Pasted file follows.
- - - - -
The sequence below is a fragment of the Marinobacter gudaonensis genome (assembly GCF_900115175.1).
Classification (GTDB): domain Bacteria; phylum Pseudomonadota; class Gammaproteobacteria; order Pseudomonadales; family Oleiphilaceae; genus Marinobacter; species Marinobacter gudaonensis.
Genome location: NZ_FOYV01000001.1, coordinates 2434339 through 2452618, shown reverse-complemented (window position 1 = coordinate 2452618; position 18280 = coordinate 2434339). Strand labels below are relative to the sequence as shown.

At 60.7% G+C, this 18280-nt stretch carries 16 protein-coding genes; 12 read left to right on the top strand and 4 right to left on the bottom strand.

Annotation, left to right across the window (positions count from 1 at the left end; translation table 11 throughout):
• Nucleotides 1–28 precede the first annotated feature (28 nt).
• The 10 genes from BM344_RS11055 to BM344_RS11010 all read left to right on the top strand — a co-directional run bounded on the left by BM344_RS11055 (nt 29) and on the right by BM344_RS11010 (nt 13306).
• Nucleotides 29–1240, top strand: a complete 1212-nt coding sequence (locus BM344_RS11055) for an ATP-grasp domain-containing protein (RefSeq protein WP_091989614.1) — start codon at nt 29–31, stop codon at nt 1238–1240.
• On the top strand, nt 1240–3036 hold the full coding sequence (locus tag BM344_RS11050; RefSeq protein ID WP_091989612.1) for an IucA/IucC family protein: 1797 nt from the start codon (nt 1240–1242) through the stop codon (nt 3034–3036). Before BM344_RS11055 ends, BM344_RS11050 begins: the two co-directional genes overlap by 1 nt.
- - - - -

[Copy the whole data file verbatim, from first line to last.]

The sequence below is a fragment of the Marinobacter gudaonensis genome (assembly GCF_900115175.1).
Classification (GTDB): domain Bacteria; phylum Pseudomonadota; class Gammaproteobacteria; order Pseudomonadales; family Oleiphilaceae; genus Marinobacter; species Marinobacter gudaonensis.
Genome location: NZ_FOYV01000001.1, coordinates 2434339 through 2452618, shown reverse-complemented (window position 1 = coordinate 2452618; position 18280 = coordinate 2434339). Strand labels below are relative to the sequence as shown.

At 60.7% G+C, this 18280-nt stretch carries 16 protein-coding genes; 12 read left to right on the top strand and 4 right to left on the bottom strand.

Annotation, left to right across the window (positions count from 1 at the left end; translation table 11 throughout):
• Nucleotides 1–28 precede the first annotated feature (28 nt).
• The 10 genes from BM344_RS11055 to BM344_RS11010 all read left to right on the top strand — a co-directional run bounded on the left by BM344_RS11055 (nt 29) and on the right by BM344_RS11010 (nt 13306).
• Nucleotides 29–1240, top strand: a complete 1212-nt coding sequence (locus BM344_RS11055) for an ATP-grasp domain-containing protein (RefSeq protein WP_091989614.1) — start codon at nt 29–31, stop codon at nt 1238–1240.
• On the top strand, nt 1240–3036 hold the full coding sequence (locus tag BM344_RS11050; RefSeq protein ID WP_091989612.1) for an IucA/IucC family protein: 1797 nt from the start codon (nt 1240–1242) through the stop codon (nt 3034–3036). Before BM344_RS11055 ends, BM344_RS11050 begins: the two co-directional genes overlap by 1 nt.